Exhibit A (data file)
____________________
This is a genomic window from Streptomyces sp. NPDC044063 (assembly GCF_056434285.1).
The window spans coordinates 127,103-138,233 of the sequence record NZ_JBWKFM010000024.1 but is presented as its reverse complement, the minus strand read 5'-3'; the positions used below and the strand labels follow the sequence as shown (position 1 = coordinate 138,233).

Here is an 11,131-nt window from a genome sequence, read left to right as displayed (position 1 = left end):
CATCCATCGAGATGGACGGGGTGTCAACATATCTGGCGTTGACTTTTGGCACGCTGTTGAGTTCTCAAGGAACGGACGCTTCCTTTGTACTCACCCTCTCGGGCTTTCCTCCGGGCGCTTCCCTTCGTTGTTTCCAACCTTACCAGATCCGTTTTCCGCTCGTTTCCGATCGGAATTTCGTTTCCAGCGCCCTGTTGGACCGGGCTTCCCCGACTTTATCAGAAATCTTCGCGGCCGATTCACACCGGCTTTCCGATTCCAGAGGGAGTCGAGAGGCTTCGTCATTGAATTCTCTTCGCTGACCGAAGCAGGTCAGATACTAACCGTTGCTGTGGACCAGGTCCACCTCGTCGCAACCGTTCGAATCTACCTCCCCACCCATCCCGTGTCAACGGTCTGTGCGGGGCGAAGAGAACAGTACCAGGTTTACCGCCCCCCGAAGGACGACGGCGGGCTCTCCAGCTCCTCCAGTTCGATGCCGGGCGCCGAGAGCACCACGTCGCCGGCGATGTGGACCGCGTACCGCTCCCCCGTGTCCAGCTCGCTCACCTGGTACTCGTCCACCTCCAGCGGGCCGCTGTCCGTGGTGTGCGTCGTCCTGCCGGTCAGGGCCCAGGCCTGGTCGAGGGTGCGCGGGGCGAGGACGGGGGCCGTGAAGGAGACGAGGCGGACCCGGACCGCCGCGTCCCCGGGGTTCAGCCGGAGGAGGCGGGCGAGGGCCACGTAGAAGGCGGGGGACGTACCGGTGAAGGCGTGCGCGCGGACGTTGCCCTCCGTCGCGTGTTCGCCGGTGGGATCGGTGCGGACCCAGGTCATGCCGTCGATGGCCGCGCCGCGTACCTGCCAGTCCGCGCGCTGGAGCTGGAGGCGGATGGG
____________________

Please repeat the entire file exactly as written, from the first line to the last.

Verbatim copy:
This is a genomic window from Streptomyces sp. NPDC044063 (assembly GCF_056434285.1).
The window spans coordinates 127,103-138,233 of the sequence record NZ_JBWKFM010000024.1 but is presented as its reverse complement, the minus strand read 5'-3'; the positions used below and the strand labels follow the sequence as shown (position 1 = coordinate 138,233).

Here is an 11,131-nt window from a genome sequence, read left to right as displayed (position 1 = left end):
CATCCATCGAGATGGACGGGGTGTCAACATATCTGGCGTTGACTTTTGGCACGCTGTTGAGTTCTCAAGGAACGGACGCTTCCTTTGTACTCACCCTCTCGGGCTTTCCTCCGGGCGCTTCCCTTCGTTGTTTCCAACCTTACCAGATCCGTTTTCCGCTCGTTTCCGATCGGAATTTCGTTTCCAGCGCCCTGTTGGACCGGGCTTCCCCGACTTTATCAGAAATCTTCGCGGCCGATTCACACCGGCTTTCCGATTCCAGAGGGAGTCGAGAGGCTTCGTCATTGAATTCTCTTCGCTGACCGAAGCAGGTCAGATACTAACCGTTGCTGTGGACCAGGTCCACCTCGTCGCAACCGTTCGAATCTACCTCCCCACCCATCCCGTGTCAACGGTCTGTGCGGGGCGAAGAGAACAGTACCAGGTTTACCGCCCCCCGAAGGACGACGGCGGGCTCTCCAGCTCCTCCAGTTCGATGCCGGGCGCCGAGAGCACCACGTCGCCGGCGATGTGGACCGCGTACCGCTCCCCCGTGTCCAGCTCGCTCACCTGGTACTCGTCCACCTCCAGCGGGCCGCTGTCCGTGGTGTGCGTCGTCCTGCCGGTCAGGGCCCAGGCCTGGTCGAGGGTGCGCGGGGCGAGGACGGGGGCCGTGAAGGAGACGAGGCGGACCCGGACCGCCGCGTCCCCGGGGTTCAGCCGGAGGAGGCGGGCGAGGGCCACGTAGAAGGCGGGGGACGTACCGGTGAAGGCGTGCGCGCGGACGTTGCCCTCCGTCGCGTGTTCGCCGGTGGGATCGGTGCGGACCCAGGTCATGCCGTCGATGGCCGCGCCGCGTACCTGCCAGTCCGCGCGCTGGAGCTGGAGGCGGATGGG